Week 3 of the CCK08 Connectivism MOOC is principally about network theory. I’ve written a bit about this, notably about network analysis (Rob Cross) and network mapping (Valdis Krebs, who was this week’s ‘virtual guest lecturer’).
All week I’ve been reminded of how, especially once we reach age 50, we tend to rely more and more on our networks — both human networks (communities) and knowledge networks (the places we store what we’ve learned). This is partly due to the fact that we have ever more knowledge to handle, and partly because as we age our short-term memory weakens. Someone once said, famously, when asked how he could command such an enormous store of knowledge, “I keep my knowledge in my networks”.
I’ve started using IM, VoIP, and Google Desktop to recall my know-who (“who should I talk to about X again?”), my know-what (“where was that great tapas bar in Vancouver?”) and my know-how (“what was step 6 in my Innovation Process?”)
With a lifetime’s practice I’ve learned to keep in mind that I am only a complicity, a space through which stuff passes, and that my purpose is to touch the right stuff in just the right way as it passes through, in a way that brings meaning and joy and value to myself and to others in my social networks, my communities. To do this I use a particular process (sense, self-control, understand, question, imagine, offer, collaborate) to address each issue, project, decision, and challenge I face each day.
Much of this process is social, and it is conducted with members of my communities, my social networks. In fact deciding who to include in which networks, which networks to participate in, and how, and which people to invest time in and seek conversation with (and perhaps even which to trust and love) is probably the most important type of decision I make each day.
This week, for example, I decided to meet with Jon Husband for breakfast in San Jose (instead of going back to bed after a 6am media interview on my book). That important breakfast conversation inspired yesterday’s post. And shortly after that I met with Second Life friend Michelle Paradis for lunch in Santa Cruz, as prearranged, and discovered to my delight that she had invited five other fascinating people to join us: strategic change guru (and another Second Life friend) Gary Merrill, creativity and narrative consultants Kenton Hyatt and Cheryl DiCiantis, and Living Strategy advisors (and animal menagerie owners) Arian Ward and Beth Alexandre. Between the seven of us we discovered a remarkable number of connections and common friends (many of which also included some of my Tuesday dinner companions) — to the point we realized that we were all essentially already ‘hidden’ parts of each other’s networks, one or at most two degrees of separation apart. (Thanks so much to the amazing Michelle for arranging all this!)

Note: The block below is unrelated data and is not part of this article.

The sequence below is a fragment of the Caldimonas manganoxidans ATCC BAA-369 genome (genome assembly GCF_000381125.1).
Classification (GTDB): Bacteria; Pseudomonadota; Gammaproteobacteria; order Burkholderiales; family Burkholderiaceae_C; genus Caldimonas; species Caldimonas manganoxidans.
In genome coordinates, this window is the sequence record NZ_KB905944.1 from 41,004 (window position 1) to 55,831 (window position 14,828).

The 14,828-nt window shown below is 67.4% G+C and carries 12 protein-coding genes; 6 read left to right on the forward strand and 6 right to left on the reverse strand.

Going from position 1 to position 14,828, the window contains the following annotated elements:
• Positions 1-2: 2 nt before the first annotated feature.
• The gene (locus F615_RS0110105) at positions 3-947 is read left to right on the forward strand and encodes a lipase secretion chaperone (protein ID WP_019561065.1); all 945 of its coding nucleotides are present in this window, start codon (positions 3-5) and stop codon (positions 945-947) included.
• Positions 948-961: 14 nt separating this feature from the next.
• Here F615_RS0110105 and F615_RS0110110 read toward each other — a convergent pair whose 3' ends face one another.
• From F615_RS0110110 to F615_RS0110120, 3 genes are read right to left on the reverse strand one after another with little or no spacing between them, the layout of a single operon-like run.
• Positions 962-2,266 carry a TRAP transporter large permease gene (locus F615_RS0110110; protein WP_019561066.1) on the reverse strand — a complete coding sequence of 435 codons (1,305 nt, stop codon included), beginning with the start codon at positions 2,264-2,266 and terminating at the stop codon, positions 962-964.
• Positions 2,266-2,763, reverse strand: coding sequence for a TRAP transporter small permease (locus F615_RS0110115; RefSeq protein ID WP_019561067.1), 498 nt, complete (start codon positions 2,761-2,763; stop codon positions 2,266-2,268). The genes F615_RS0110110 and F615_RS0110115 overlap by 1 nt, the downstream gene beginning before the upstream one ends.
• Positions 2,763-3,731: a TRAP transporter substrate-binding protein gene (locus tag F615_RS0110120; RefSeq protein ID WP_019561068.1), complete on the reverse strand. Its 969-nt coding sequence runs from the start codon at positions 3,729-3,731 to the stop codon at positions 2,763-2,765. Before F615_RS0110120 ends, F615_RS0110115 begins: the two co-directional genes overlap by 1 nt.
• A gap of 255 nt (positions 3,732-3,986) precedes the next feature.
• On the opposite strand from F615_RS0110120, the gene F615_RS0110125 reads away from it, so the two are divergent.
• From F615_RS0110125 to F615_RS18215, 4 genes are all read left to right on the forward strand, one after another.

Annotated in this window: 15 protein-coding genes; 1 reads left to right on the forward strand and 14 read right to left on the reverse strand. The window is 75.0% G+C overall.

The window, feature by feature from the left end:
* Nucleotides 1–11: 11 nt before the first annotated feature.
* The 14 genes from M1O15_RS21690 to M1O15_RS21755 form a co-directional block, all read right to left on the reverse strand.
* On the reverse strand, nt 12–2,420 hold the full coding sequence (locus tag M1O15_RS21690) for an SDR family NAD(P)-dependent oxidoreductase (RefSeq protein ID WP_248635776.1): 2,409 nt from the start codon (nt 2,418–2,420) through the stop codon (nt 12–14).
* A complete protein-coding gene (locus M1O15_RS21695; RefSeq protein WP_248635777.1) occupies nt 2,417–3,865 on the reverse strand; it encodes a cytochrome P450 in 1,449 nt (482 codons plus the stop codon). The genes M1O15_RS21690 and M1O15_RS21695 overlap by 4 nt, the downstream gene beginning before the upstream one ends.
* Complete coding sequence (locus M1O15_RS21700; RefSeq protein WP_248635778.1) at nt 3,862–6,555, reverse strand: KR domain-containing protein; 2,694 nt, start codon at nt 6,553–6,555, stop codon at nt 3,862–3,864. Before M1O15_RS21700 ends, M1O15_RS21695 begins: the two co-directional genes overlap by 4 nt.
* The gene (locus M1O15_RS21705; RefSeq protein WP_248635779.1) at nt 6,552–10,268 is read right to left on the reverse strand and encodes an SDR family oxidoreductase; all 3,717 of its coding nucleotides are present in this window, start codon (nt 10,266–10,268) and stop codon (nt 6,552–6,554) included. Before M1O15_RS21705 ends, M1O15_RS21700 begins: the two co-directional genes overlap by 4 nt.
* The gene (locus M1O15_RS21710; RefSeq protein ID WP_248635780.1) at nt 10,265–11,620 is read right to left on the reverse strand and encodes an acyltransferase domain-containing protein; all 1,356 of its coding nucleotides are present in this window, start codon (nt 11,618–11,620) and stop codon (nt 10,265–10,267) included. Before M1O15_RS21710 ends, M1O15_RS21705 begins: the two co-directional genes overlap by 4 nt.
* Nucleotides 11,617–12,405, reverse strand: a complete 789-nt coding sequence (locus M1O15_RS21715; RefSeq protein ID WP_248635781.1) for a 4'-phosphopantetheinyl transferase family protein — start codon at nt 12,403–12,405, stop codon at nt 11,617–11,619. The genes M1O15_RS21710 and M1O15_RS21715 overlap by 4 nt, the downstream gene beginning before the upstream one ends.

So I began to think about how we make the decision on whether and how to accommodate new acquaintances in our already time-constrained and attention-constrained networks. After all, a recent study by Tom Davenport concluded that the most effective (i.e. productive) people in organizations tended to be those who had the strongest networks and who somehow were able to invest a substantial amount of time each day in nurturing those networks.
My right sidebar lists what I’ve been calling my ‘gravitational community’ — the people with whom I have gravitated because of common interests and passions, mutual admiration, respect and love. My lengthier blogroll has been moved off my home page to make room of this more important (to me) list of key networks. These are people I allow and even encourage to interrupt me, anytime, for instant conversations — if I had known them before the days of the Internet, they would be the people who I’d invite to drop over unannounced, anytime.
All of this raises some very important questions about networks:
My knowledge networks — the places I store and access knowledge that is important, useful or memorable to me, are somewhat easier to manage, because I use my blog to capture what are to me the important parts of what I read, see, hear, discover, experience and learn, so I can then use Google Desktop or the search bar of my blog to recall what I’ve learned later, and even ‘re-learn’ it quickly.
So much for networks. The mindmap above is an earlier list of the things I believe are most important to learn, the modern ‘survival skills and knowledge’ list. I’m an advocate of unschooling (self-directed learning) and I believe that we are naturally able to learn these things ourselves, as soon as we discover they are important to us. But I also sense that the modern education system has stripped most of us of this natural learning ability in order to make us obedient and subservient. The Connectivism discussions make it clear that we’re as puzzled and divergent in our views about learning as we are about networks. This brings us to four more Important Questions:
I’m hoping that the Connectivism course will help answer these questions over the next nine weeks. If it does, it will be an extraordinary accomplishment. If it succeeds, it will probably be due not to the catalyzing questions and readings of the course ‘instructors’, but to the collective conversations of the hundreds of people engaged in thecourse, with each other, in community. I’m hanging in to find out.